Venue News: Fenway Seeks National Landmark Status; Memphis Threatens Lockout-Related Lawsuit

The Boston Red Sox are on deck to pick up another $40 million in tax credits — bringing their total to $80 million — if Fenway Park’s pending bid for a listing on the National Register of Historic Places is approved next spring. The Sox face a pair of hearings seeking local support for their federal application: they will make their case before the Boston Landmarks Commission on Tuesday, followed by an appearance before the Massachusetts Historical Commission in December. Typically, if local boards approve the application, the federal government gives the go-ahead. If they win a coveted spot on the National Register, Sox owners are in line for a 20% investment tax credit for the certified rehabilitation of the 99-year-old ballpark, which turns 100 next year…

…Memphis City Council chairman Myron Lowery has advised Memphis Grizzlies majority owner Michael Heisley of a council resolution to examine the city’s recourse options and possible lawsuit against the NBA should the league miss a large portion of its 2011-12 season. The letter acknowledges the league’s attempts to resolve the lockout, but also states the city’s reliance on seat fees to pay the debt service on FedExForum. While the NBA and its players association participated in marathon negotiation sessions with a federal mediator Tuesday, the city council passed the resolution to explore a possible lawsuit against the NBA. The lockout began July 1 when the league’s collective bargaining agreement expired. Over the years, Heisley has been a vocal supporter of revenue sharing and still supports it despite the league issuing a gag order on teams commenting on the lockout…

…The Tennessee Titans unveiled plans for $25 million worth of upgrades to 12-year-old LP Field. According to the team, the upgrades would not require new revenue, but will instead be covered by a $2-per-ticket usage fee that is already in place. Regardless, the improvements must still go before the Nashville Sports Authority and Metro Council for approval. If the proposal is approved, the team said construction would begin in February and be complete by August 2012, in time for the first Titans preseason game. Planned improvements include new high-definition LED screens, a new sound system, high-definition ribbon board video, and a new video control room…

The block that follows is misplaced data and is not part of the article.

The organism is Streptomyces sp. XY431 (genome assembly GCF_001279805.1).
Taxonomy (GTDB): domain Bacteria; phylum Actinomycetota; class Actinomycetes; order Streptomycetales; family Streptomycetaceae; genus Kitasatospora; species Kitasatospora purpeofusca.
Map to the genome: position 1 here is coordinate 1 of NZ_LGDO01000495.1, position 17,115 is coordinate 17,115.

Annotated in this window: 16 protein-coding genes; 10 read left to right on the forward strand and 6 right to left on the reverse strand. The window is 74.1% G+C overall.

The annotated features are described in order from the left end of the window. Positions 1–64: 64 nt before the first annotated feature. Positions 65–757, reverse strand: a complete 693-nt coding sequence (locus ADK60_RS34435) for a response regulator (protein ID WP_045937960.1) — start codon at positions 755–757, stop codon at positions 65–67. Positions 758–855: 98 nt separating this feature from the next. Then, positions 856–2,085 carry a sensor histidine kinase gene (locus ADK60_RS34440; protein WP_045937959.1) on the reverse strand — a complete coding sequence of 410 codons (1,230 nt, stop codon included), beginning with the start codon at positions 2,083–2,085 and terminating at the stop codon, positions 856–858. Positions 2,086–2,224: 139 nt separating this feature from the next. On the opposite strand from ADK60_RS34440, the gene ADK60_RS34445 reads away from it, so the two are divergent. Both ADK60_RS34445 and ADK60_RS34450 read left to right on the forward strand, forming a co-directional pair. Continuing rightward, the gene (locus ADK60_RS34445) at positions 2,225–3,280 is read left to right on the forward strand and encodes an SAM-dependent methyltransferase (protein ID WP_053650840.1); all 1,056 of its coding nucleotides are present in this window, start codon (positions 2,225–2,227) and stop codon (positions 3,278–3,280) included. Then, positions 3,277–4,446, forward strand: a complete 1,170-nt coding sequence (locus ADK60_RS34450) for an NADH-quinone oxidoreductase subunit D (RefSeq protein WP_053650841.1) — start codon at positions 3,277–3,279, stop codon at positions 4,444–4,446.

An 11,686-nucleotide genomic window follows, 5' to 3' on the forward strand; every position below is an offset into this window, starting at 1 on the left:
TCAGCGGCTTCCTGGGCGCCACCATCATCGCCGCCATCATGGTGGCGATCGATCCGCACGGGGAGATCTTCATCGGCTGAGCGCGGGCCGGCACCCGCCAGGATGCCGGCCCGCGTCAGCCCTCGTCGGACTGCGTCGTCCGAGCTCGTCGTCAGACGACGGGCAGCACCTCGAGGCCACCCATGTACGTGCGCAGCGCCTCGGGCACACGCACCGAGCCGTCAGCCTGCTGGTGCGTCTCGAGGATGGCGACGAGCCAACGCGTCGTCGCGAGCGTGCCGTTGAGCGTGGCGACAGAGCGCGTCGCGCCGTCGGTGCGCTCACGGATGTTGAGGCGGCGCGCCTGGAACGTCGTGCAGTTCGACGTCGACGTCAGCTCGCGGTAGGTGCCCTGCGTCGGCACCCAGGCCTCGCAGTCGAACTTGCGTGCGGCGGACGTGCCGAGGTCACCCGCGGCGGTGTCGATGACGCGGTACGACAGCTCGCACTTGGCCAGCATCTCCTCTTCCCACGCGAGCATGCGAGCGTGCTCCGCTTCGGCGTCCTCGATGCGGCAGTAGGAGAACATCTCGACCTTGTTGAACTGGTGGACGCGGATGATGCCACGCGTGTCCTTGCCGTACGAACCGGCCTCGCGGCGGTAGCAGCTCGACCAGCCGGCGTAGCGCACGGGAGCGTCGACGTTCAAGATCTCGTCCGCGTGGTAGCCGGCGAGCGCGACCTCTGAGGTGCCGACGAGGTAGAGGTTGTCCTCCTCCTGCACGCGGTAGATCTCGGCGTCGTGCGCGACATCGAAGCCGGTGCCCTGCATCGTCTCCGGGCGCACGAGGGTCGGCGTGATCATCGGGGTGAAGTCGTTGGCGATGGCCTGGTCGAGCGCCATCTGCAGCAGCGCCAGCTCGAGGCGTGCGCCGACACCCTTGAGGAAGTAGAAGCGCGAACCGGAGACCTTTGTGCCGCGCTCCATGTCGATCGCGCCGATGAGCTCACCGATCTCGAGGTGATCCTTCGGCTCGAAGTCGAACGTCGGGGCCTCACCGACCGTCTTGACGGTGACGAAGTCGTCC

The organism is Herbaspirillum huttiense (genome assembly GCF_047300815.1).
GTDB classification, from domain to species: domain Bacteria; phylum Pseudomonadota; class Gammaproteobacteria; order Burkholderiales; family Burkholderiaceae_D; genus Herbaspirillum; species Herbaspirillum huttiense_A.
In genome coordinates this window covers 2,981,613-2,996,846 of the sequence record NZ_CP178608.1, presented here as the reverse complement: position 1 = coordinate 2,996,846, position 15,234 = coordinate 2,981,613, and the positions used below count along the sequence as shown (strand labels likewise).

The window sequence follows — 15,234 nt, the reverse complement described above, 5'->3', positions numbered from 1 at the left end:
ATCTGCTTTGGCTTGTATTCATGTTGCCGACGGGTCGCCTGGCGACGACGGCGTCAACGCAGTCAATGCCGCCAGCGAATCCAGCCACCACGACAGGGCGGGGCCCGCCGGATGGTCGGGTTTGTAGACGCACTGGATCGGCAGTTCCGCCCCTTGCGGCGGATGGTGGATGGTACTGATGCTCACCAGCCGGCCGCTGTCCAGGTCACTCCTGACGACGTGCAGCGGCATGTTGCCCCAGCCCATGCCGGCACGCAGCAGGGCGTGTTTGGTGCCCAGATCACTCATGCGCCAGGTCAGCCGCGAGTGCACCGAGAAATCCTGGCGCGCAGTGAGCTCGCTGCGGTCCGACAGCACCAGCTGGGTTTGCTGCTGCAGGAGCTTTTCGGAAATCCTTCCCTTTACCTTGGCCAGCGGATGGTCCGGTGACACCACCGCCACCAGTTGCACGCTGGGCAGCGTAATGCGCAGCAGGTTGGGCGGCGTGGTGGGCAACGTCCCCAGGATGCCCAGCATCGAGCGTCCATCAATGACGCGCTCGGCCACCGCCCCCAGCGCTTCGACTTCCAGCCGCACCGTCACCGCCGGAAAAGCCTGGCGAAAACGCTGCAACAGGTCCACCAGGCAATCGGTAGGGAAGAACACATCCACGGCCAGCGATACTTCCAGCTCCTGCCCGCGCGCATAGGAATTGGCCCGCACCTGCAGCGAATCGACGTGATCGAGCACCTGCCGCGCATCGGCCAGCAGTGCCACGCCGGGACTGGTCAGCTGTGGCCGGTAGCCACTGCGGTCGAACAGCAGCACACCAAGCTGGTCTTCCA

…While the question of where, or how, to build a new Tampa Bay Rays stadium has yet to be answered, up to $100 million could come from money now going to the Tampa Convention Center if the ballpark is built in Tampa. An idea that is gaining steam takes existing tax and redirect it to a new stadium. Currently, Tampa spends about $13.5 million a year to pay off the convention center’s bonds. The money technically comes from a special downtown property tax district that uses “tax increment financing.” Some of the tax money raised in the downtown district is funneled back into the area to pay for development projects. In 2015, Tampa Convention Center bonds will be paid off and the tax money, hypothetically, could be put toward a new downtown stadium. Using the tax money would require the stadium be built downtown, in the tax district. If the city committed those tax dollars to a new stadium, it might be able to raise $80 million to $100 million through a bond issue, approximately one-fifth or one-sixth of the cost of a new stadium, which could run up to $600 million.